At last count, there were 7.7 billion people on planet Earth. The odds of any two people meeting, I believe, is something like 7.7 billion to one. And the odds of any two of those 7.7 billion people deciding to collaborate on a complicated, culture-changing project -- especially if one of them is an Australian Muslim born in Pakistan and the other is an American Jew born in New York -- is in the slim-to none-zone. But that's exactly what happened to me three years ago, a collaboration that took seven years to manifest, seven being a classic span of years noted 700 times in the Bible and God knows how many times in the Quran.

Like any story, the one I am about to tell has a very juicy back story which, technically speaking, is part of the story, depending, of course, on how far back I decide to rewind the karmic tape -- the seemingly invisible, below-the-surface prelude to what I would only later discover to be one of the most fascinating collaborations of my life.

Ready? Here goes:

Seven years ago, Fazeel Arain, the Co-Founder and Principal of Al Siraat College, a K-12 Australian School in the Islamic tradition, located on the outskirts of Melbourne, found his way to my Heart of Innovation blog. Unbeknownst to me, he had become a big fan of my writing, point of view, and sense of humor. After three years of tuning in to my various articles, stories, videos, tools, techniques, and quotes, Fazeel decided to contact me, curious to know if my organization might be available to be of service to his.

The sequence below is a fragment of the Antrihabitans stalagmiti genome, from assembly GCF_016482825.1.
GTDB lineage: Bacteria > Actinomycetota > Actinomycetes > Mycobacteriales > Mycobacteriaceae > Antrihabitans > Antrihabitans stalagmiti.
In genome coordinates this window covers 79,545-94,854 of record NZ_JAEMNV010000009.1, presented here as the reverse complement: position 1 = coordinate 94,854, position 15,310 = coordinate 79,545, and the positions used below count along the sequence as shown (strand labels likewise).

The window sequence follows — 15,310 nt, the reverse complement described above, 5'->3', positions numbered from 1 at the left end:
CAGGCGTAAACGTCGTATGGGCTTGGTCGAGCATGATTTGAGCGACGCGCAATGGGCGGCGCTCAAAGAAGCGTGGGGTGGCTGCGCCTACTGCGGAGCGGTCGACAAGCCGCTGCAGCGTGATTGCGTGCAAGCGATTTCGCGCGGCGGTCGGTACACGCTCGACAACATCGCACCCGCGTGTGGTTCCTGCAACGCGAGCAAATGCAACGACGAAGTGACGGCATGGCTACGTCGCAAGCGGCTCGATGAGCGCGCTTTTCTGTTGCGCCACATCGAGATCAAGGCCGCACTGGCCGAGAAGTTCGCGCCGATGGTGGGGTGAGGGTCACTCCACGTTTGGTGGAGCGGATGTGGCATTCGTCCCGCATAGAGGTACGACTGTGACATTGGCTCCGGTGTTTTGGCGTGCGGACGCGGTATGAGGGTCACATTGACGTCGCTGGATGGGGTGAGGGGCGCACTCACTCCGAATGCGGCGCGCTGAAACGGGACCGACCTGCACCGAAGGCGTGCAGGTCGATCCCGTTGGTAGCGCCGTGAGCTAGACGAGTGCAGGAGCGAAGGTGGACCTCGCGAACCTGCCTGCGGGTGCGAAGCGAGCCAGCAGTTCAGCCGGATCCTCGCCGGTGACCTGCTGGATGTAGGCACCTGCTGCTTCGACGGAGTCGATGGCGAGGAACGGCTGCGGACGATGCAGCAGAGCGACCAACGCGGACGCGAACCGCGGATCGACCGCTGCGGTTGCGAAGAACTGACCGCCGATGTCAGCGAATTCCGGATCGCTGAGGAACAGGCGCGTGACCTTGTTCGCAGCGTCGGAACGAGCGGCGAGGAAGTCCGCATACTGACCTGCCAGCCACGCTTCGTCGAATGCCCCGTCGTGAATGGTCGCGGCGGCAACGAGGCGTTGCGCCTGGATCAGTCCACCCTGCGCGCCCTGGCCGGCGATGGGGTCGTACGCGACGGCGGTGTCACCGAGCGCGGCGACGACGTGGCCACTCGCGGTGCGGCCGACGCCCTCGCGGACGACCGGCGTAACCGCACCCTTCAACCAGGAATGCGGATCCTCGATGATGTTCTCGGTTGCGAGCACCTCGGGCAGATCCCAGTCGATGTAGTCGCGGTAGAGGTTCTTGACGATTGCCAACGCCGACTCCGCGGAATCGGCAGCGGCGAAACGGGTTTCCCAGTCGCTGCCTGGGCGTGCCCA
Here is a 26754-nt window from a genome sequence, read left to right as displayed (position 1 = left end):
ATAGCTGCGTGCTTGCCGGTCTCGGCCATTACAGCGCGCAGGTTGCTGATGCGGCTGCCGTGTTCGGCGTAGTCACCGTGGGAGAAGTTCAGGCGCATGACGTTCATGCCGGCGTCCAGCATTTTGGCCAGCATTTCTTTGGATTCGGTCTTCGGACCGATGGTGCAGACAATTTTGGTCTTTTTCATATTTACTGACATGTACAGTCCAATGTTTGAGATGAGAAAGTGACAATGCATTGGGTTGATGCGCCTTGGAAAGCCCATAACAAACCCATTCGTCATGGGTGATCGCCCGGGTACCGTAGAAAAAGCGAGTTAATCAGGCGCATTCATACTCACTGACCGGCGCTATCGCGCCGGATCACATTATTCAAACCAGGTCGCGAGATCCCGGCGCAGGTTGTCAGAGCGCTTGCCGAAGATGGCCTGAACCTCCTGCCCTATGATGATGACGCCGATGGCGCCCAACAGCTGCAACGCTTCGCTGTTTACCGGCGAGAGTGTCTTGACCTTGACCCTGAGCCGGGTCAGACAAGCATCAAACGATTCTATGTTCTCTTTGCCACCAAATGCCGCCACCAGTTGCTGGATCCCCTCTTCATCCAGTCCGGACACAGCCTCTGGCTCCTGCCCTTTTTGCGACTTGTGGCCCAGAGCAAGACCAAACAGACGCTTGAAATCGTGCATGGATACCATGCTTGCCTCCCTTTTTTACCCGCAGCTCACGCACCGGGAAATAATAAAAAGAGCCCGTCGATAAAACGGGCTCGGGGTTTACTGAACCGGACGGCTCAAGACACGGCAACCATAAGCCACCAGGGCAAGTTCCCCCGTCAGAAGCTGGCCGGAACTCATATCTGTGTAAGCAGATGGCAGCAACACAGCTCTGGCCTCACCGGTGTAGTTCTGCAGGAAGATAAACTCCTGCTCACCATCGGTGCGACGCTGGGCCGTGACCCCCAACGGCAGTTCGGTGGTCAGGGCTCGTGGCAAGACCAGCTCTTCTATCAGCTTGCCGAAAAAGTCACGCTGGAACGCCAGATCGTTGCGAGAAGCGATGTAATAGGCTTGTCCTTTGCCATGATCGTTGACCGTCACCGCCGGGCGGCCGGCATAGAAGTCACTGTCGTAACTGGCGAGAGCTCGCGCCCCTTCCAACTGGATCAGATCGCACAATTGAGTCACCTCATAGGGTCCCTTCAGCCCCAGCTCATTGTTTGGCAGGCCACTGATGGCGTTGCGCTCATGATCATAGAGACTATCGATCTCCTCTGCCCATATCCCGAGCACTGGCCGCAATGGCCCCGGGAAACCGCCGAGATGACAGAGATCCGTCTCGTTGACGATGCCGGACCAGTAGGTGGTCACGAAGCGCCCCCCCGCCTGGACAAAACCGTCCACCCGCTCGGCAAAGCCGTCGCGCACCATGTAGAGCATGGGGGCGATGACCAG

While I was tickled to be contacted by the very forthright Fazeel (a name, in Urdu, that translates as "knowledgeable"), I was also skeptical that anything much would come of it -- not because I didn't want anything to come of it, but because, historically speaking, educational institutions had proven to be highly unlikely clients of mine. Their budgets were low. Their risk aversion was high. And when you considered the fact that Fazeel's K-12 school was 10,000 miles away and was Islamic, to boot, the odds of anything real coming of this seemed microscopically small to me. So when, after our first conversation, Fazeel asked me to submit a proposal, my first reaction was to raise my metaphorical eyebrows and think "no way."

Having trained myself, however, for the past 28 years, to go beyond the knee-jerk, nay saying negativity that often accompanies the appearance of a seemingly long-shot possibility, I made my way over to my favorite cafe, ordered a cappuccino, and started to noodle. Four hours later, proposal done, I emailed it, fingers crossed, to the aforementioned Mr. Fazeel -- a man I had come to learn was a former Oracle IT consultant, father of five, and the husband of a brilliant woman named Rahat, a former civil engineer.

The plot thickens.


Fazeel loved absolutely everything about my proposal except the fee, which, he explained, was "too rich for his blood" or whatever the equivalent Australian/Islamic phrase was for "Ouch, our budget just can't handle it." Unwilling to discount my already discounted fees any more, it was obvious we had come to an impasse. And so Fazeel went his way and I went mine.

Two years passed.